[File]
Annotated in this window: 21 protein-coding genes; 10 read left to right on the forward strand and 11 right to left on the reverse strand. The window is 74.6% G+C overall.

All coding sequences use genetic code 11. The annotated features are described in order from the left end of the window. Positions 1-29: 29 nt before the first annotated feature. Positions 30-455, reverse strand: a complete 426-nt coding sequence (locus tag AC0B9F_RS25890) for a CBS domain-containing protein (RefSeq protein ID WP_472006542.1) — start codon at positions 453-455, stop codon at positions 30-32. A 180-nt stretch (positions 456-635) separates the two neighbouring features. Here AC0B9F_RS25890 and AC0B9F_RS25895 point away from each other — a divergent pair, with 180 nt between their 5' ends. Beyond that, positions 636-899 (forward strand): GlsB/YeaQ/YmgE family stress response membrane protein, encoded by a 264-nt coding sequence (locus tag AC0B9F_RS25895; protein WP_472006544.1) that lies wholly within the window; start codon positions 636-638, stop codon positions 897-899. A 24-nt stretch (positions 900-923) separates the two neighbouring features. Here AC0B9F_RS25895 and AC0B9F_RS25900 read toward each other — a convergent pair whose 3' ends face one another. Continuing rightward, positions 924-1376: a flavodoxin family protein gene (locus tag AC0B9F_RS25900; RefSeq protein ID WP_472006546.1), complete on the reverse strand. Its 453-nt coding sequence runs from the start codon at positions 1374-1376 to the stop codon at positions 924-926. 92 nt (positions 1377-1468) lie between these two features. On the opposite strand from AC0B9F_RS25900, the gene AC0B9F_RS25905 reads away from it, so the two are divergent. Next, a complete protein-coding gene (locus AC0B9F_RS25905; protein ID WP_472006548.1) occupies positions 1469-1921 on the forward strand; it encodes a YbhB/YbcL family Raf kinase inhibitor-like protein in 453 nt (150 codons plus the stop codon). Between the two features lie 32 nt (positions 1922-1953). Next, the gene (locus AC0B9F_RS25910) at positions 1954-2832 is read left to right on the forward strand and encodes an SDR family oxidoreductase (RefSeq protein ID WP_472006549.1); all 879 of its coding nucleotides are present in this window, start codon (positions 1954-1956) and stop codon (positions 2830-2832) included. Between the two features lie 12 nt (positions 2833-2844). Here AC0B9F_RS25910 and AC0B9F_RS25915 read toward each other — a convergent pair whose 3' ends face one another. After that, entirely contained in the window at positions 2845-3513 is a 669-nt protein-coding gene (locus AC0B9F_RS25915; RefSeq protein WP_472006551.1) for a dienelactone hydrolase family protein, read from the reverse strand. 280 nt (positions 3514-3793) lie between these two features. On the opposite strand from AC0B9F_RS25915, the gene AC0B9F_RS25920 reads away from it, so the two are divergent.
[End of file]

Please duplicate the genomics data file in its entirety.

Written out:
Annotated in this window: 21 protein-coding genes; 10 read left to right on the forward strand and 11 right to left on the reverse strand. The window is 74.6% G+C overall.

All coding sequences use genetic code 11. The annotated features are described in order from the left end of the window. Positions 1-29: 29 nt before the first annotated feature. Positions 30-455, reverse strand: a complete 426-nt coding sequence (locus tag AC0B9F_RS25890) for a CBS domain-containing protein (RefSeq protein ID WP_472006542.1) — start codon at positions 453-455, stop codon at positions 30-32. A 180-nt stretch (positions 456-635) separates the two neighbouring features. Here AC0B9F_RS25890 and AC0B9F_RS25895 point away from each other — a divergent pair, with 180 nt between their 5' ends. Beyond that, positions 636-899 (forward strand): GlsB/YeaQ/YmgE family stress response membrane protein, encoded by a 264-nt coding sequence (locus tag AC0B9F_RS25895; protein WP_472006544.1) that lies wholly within the window; start codon positions 636-638, stop codon positions 897-899. A 24-nt stretch (positions 900-923) separates the two neighbouring features. Here AC0B9F_RS25895 and AC0B9F_RS25900 read toward each other — a convergent pair whose 3' ends face one another. Continuing rightward, positions 924-1376: a flavodoxin family protein gene (locus tag AC0B9F_RS25900; RefSeq protein ID WP_472006546.1), complete on the reverse strand. Its 453-nt coding sequence runs from the start codon at positions 1374-1376 to the stop codon at positions 924-926. 92 nt (positions 1377-1468) lie between these two features. On the opposite strand from AC0B9F_RS25900, the gene AC0B9F_RS25905 reads away from it, so the two are divergent. Next, a complete protein-coding gene (locus AC0B9F_RS25905; protein ID WP_472006548.1) occupies positions 1469-1921 on the forward strand; it encodes a YbhB/YbcL family Raf kinase inhibitor-like protein in 453 nt (150 codons plus the stop codon). Between the two features lie 32 nt (positions 1922-1953). Next, the gene (locus AC0B9F_RS25910) at positions 1954-2832 is read left to right on the forward strand and encodes an SDR family oxidoreductase (RefSeq protein ID WP_472006549.1); all 879 of its coding nucleotides are present in this window, start codon (positions 1954-1956) and stop codon (positions 2830-2832) included. Between the two features lie 12 nt (positions 2833-2844). Here AC0B9F_RS25910 and AC0B9F_RS25915 read toward each other — a convergent pair whose 3' ends face one another. After that, entirely contained in the window at positions 2845-3513 is a 669-nt protein-coding gene (locus AC0B9F_RS25915; RefSeq protein WP_472006551.1) for a dienelactone hydrolase family protein, read from the reverse strand. 280 nt (positions 3514-3793) lie between these two features. On the opposite strand from AC0B9F_RS25915, the gene AC0B9F_RS25920 reads away from it, so the two are divergent.